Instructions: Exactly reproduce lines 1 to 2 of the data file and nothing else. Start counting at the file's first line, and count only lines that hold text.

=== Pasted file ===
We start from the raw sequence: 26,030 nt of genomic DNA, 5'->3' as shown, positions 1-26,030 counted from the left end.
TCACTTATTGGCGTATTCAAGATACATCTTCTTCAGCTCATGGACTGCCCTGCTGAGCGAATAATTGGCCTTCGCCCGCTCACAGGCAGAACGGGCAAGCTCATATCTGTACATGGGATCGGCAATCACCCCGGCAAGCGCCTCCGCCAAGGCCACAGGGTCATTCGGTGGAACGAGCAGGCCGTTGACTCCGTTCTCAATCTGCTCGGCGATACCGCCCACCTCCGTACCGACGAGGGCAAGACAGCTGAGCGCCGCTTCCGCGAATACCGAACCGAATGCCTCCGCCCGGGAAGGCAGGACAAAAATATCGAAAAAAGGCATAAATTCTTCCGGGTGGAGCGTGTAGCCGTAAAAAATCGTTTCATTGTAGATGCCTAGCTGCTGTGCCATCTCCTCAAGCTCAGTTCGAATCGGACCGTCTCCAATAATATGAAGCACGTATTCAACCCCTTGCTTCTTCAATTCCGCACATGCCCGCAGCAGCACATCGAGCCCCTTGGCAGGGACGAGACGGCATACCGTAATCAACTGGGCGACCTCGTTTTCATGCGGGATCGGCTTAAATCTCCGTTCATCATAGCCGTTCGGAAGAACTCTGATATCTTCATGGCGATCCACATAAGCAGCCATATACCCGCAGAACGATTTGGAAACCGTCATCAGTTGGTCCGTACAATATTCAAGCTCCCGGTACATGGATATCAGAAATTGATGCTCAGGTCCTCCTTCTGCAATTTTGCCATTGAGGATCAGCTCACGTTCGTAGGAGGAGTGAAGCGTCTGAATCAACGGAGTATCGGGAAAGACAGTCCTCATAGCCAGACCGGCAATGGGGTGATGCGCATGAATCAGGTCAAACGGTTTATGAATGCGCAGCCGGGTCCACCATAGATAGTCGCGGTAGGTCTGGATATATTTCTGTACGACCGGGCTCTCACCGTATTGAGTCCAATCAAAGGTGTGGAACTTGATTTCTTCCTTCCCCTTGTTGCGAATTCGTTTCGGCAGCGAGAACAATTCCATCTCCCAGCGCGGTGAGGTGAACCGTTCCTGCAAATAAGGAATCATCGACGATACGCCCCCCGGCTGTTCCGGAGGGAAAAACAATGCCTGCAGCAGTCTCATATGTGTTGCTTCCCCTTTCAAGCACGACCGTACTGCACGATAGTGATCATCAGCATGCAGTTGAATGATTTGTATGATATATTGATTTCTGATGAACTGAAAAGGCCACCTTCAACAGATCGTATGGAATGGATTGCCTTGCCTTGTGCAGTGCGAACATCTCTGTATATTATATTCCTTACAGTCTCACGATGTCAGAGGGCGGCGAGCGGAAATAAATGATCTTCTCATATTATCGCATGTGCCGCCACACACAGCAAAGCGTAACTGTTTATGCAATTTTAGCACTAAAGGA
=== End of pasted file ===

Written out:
We start from the raw sequence: 26,030 nt of genomic DNA, 5'->3' as shown, positions 1-26,030 counted from the left end.
TCACTTATTGGCGTATTCAAGATACATCTTCTTCAGCTCATGGACTGCCCTGCTGAGCGAATAATTGGCCTTCGCCCGCTCACAGGCAGAACGGGCAAGCTCATATCTGTACATGGGATCGGCAATCACCCCGGCAAGCGCCTCCGCCAAGGCCACAGGGTCATTCGGTGGAACGAGCAGGCCGTTGACTCCGTTCTCAATCTGCTCGGCGATACCGCCCACCTCCGTACCGACGAGGGCAAGACAGCTGAGCGCCGCTTCCGCGAATACCGAACCGAATGCCTCCGCCCGGGAAGGCAGGACAAAAATATCGAAAAAAGGCATAAATTCTTCCGGGTGGAGCGTGTAGCCGTAAAAAATCGTTTCATTGTAGATGCCTAGCTGCTGTGCCATCTCCTCAAGCTCAGTTCGAATCGGACCGTCTCCAATAATATGAAGCACGTATTCAACCCCTTGCTTCTTCAATTCCGCACATGCCCGCAGCAGCACATCGAGCCCCTTGGCAGGGACGAGACGGCATACCGTAATCAACTGGGCGACCTCGTTTTCATGCGGGATCGGCTTAAATCTCCGTTCATCATAGCCGTTCGGAAGAACTCTGATATCTTCATGGCGATCCACATAAGCAGCCATATACCCGCAGAACGATTTGGAAACCGTCATCAGTTGGTCCGTACAATATTCAAGCTCCCGGTACATGGATATCAGAAATTGATGCTCAGGTCCTCCTTCTGCAATTTTGCCATTGAGGATCAGCTCACGTTCGTAGGAGGAGTGAAGCGTCTGAATCAACGGAGTATCGGGAAAGACAGTCCTCATAGCCAGACCGGCAATGGGGTGATGCGCATGAATCAGGTCAAACGGTTTATGAATGCGCAGCCGGGTCCACCATAGATAGTCGCGGTAGGTCTGGATATATTTCTGTACGACCGGGCTCTCACCGTATTGAGTCCAATCAAAGGTGTGGAACTTGATTTCTTCCTTCCCCTTGTTGCGAATTCGTTTCGGCAGCGAGAACAATTCCATCTCCCAGCGCGGTGAGGTGAACCGTTCCTGCAAATAAGGAATCATCGACGATACGCCCCCCGGCTGTTCCGGAGGGAAAAACAATGCCTGCAGCAGTCTCATATGTGTTGCTTCCCCTTTCAAGCACGACCGTACTGCACGATAGTGATCATCAGCATGCAGTTGAATGATTTGTATGATATATTGATTTCTGATGAACTGAAAAGGCCACCTTCAACAGATCGTATGGAATGGATTGCCTTGCCTTGTGCAGTGCGAACATCTCTGTATATTATATTCCTTACAGTCTCACGATGTCAGAGGGCGGCGAGCGGAAATAAATGATCTTCTCATATTATCGCATGTGCCGCCACACACAGCAAAGCGTAACTGTTTATGCAATTTTAGCACTAAAGGA